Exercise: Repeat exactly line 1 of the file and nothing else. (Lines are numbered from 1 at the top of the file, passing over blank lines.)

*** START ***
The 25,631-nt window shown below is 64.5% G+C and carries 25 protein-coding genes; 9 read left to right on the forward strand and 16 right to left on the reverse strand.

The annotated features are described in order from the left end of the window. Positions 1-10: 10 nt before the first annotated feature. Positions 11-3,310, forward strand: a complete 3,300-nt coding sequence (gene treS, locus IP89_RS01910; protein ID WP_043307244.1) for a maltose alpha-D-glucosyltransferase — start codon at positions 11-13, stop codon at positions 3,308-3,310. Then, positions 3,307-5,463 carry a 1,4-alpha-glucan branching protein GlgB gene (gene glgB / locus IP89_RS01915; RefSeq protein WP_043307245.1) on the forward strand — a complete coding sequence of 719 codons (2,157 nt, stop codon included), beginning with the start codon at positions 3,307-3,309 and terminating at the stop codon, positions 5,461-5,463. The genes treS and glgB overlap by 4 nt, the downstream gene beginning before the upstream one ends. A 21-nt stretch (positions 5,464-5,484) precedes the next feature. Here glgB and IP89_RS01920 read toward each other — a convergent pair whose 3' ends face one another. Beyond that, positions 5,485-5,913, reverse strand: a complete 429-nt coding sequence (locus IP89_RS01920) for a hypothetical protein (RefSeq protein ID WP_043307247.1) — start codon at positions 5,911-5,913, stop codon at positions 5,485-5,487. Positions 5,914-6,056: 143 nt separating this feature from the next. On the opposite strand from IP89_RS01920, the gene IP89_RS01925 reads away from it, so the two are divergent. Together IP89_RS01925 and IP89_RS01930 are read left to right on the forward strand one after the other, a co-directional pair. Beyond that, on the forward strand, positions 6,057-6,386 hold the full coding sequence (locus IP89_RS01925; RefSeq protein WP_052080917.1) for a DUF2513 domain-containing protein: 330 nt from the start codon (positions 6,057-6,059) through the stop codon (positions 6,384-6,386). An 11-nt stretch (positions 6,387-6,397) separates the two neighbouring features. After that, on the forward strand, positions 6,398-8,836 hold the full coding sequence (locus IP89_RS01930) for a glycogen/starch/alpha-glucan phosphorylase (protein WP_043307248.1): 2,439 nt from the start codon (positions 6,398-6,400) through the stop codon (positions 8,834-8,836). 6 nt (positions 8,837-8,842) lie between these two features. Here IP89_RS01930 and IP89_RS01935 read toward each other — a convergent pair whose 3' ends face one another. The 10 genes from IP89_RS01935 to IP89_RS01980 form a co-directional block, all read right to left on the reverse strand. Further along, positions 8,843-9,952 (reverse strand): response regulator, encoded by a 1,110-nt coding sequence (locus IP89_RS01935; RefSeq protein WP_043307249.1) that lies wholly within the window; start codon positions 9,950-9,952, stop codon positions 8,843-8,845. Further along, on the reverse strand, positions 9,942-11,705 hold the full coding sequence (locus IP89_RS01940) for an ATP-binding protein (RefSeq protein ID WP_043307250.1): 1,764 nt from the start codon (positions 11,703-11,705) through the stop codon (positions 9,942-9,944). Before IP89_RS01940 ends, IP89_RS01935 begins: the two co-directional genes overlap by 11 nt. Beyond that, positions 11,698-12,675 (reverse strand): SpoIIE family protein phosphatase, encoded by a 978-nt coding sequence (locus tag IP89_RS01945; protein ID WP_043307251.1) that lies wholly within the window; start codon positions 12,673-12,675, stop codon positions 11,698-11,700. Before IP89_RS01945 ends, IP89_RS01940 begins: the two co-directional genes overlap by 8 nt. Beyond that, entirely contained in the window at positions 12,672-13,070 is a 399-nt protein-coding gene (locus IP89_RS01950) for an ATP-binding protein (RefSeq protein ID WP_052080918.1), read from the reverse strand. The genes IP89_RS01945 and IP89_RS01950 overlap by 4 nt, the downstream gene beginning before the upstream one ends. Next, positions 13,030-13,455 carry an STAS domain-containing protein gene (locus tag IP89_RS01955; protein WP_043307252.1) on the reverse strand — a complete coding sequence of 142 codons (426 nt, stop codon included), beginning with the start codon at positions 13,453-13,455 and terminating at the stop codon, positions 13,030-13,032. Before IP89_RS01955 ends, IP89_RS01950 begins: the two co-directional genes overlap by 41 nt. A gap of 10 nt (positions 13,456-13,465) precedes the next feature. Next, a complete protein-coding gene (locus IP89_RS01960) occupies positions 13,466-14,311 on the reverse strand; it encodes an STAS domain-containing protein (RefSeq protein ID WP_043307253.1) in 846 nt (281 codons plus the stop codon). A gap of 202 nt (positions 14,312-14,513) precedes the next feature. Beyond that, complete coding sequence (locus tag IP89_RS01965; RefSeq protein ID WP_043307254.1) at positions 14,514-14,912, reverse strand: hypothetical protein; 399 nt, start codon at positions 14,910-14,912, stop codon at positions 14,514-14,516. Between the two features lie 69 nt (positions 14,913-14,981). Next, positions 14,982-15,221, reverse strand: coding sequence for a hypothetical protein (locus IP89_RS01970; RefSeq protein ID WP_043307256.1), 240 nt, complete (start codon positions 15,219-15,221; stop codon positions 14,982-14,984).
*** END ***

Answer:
The 25,631-nt window shown below is 64.5% G+C and carries 25 protein-coding genes; 9 read left to right on the forward strand and 16 right to left on the reverse strand.